The photographs of Tom Leighton engage with the urban landscape. By digitally altering photographs, he tries to deconstruct and retranslate the cities that we inhabit. Creating fictional landscapes allows him to ignore the constraints of possibility and logic. However, as much as he pulls apart and constructs his unique urban views, he aims to create a believable view of the world, which verges on the surreal, but remains rooted in reality.



“My photography is very exploratory – I don’t go on planned ‘photo shoots’, but I am constantly trying to track down exciting architecture or city views. In doing so I have to improvise interesting vantage points or use the part of the structure I am photographing as my tripod. This type of experimentation leads to unconventional perspectives and when combined and manipulated gives my work its illusory depth. Frequently I try to leave the viewer of my work floating from an ‘all seeing’ elevated dreamlike perspective – they become disconnected /disassociated and are left reflecting on a vision of urban splendour which simultaneously conflicts with the evident paranoia inherent in contemporary society.


In my work I have complete control as I contort & construct urban spaces. I show a complete disregard for the fundamentals of physics as I introduce gravity defying structures. I chose to use multiple natural light sources to create a collision of shadows and hyper real lighting. All this allows me to produce areas of ambiguity – and by doing so I play with the brains capacity to ignore or falsely correct what doesn’t make sense. My photographs are akin to a memory of a place - a distorted, reconstituted reality.”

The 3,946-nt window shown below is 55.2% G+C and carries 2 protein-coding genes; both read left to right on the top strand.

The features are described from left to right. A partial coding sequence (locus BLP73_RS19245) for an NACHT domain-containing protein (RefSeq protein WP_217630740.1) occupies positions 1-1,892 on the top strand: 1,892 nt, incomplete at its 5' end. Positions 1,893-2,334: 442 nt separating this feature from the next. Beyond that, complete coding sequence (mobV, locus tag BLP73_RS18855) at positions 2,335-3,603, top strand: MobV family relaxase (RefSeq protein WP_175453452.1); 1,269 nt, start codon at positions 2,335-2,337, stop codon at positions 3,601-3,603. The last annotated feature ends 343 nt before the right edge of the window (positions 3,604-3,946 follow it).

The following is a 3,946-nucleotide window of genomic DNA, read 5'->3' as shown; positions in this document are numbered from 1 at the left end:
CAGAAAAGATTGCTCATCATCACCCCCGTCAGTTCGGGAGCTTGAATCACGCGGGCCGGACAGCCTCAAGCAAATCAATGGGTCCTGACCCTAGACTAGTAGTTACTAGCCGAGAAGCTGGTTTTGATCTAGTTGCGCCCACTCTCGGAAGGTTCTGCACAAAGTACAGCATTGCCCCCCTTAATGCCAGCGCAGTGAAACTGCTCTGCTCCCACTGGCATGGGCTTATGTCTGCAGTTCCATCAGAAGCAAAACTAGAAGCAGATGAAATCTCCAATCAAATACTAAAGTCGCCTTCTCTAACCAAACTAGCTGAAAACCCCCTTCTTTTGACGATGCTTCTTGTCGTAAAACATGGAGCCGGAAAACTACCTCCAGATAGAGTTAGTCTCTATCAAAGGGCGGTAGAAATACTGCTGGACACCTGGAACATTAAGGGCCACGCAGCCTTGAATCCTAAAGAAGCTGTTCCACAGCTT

Tom Leighton was born in London in 1981. Following his BA in printmaking from the University of Brighton in 2004, he gained an MA from the Royal College of Art in 2006. Throughout his practice, Leighton has worked with urban landscapes. In 2006 he won the John Purcell Paper Prize and the Thames & Hudson Book Prize. He has exhibited in London, Paris, Tokyo and the United States. Collections include The Sandor Family Collection, Chicago, MuCEM (French National Museum of European and Mediterranean civilizations), Tiroche Collection, UK/Israel, The Shein Family Collection of Pennsylvania, Felix Robyns, 12 Advisors Group, London/Brussels, Nicholas Topiol, President of Christian Lacroix, Paris, The UBS Art Collection, JCA Group, London & The Victoria and Albert Museum, London.